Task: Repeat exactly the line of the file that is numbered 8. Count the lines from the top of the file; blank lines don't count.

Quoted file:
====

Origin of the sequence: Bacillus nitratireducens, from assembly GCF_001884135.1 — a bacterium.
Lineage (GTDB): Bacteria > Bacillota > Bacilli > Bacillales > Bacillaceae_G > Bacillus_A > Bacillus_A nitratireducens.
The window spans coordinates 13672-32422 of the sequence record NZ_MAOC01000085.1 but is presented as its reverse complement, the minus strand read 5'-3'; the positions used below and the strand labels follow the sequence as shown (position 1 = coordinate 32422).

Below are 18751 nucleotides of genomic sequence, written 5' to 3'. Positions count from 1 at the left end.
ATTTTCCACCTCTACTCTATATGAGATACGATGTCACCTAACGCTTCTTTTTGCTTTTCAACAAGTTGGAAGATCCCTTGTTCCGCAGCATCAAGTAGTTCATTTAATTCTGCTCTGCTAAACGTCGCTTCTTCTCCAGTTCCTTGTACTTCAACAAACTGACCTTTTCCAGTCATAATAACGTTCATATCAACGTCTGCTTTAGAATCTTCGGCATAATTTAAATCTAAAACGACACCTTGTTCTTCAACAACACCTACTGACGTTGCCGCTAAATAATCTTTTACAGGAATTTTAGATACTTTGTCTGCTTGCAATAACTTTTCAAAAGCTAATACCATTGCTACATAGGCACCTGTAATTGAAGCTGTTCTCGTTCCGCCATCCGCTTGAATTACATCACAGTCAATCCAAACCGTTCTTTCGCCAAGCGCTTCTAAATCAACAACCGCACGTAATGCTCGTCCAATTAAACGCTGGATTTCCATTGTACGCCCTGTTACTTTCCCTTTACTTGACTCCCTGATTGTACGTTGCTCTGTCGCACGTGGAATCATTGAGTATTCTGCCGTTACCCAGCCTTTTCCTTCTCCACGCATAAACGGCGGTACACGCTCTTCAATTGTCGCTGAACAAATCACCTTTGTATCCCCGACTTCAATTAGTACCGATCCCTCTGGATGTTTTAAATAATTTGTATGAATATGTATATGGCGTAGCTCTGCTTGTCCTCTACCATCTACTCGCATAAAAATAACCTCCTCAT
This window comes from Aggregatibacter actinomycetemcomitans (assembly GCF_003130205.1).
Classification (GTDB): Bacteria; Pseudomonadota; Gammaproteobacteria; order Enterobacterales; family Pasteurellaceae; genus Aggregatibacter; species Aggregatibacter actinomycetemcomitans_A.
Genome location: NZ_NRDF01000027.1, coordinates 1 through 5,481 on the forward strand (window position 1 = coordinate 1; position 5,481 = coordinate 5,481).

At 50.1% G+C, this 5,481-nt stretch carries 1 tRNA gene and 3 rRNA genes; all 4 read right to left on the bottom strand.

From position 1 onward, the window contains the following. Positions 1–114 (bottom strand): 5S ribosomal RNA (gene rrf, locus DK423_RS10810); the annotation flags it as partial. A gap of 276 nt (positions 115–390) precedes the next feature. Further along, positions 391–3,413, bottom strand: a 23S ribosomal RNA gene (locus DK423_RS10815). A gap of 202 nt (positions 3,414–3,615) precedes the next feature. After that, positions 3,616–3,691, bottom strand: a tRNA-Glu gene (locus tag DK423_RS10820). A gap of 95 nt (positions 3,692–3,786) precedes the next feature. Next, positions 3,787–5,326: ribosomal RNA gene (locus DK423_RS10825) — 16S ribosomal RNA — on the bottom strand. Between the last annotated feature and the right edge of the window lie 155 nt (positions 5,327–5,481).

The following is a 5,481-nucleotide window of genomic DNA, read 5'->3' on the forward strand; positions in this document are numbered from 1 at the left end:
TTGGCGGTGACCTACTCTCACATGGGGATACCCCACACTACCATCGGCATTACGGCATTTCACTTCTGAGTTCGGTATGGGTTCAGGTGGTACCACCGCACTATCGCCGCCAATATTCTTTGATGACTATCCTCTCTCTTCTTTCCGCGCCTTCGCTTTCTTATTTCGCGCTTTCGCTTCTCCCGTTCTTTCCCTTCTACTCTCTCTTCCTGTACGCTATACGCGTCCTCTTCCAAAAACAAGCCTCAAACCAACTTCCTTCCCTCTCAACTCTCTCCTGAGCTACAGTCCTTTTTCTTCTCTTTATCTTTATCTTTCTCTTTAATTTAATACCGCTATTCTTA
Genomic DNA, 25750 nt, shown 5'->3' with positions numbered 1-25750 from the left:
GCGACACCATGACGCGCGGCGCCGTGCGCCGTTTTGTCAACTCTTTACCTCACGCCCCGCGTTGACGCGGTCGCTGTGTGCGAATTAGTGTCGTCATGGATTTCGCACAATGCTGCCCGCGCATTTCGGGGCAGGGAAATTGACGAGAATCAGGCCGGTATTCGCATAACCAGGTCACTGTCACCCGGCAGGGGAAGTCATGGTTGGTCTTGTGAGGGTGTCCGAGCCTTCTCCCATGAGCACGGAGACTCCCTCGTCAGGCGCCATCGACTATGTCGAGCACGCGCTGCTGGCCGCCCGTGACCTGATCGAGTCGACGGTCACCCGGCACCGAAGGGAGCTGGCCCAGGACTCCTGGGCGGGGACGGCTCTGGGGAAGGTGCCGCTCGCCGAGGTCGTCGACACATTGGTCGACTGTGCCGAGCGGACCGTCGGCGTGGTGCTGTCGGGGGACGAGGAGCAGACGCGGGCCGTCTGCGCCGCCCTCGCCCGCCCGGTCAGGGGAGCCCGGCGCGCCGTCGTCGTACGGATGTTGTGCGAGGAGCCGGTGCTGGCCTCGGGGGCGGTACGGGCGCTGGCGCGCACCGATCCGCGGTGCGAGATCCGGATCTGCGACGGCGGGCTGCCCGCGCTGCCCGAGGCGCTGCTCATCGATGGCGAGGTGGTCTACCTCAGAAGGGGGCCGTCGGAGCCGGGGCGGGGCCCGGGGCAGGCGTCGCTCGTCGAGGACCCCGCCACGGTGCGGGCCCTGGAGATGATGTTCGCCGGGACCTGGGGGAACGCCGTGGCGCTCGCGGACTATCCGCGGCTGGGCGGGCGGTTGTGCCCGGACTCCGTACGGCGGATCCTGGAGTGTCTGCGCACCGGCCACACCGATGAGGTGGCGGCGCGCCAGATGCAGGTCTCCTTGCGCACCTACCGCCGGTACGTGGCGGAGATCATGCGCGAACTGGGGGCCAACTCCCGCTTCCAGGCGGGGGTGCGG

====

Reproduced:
Genome location: NZ_NRDF01000027.1, coordinates 1 through 5,481 on the forward strand (window position 1 = coordinate 1; position 5,481 = coordinate 5,481).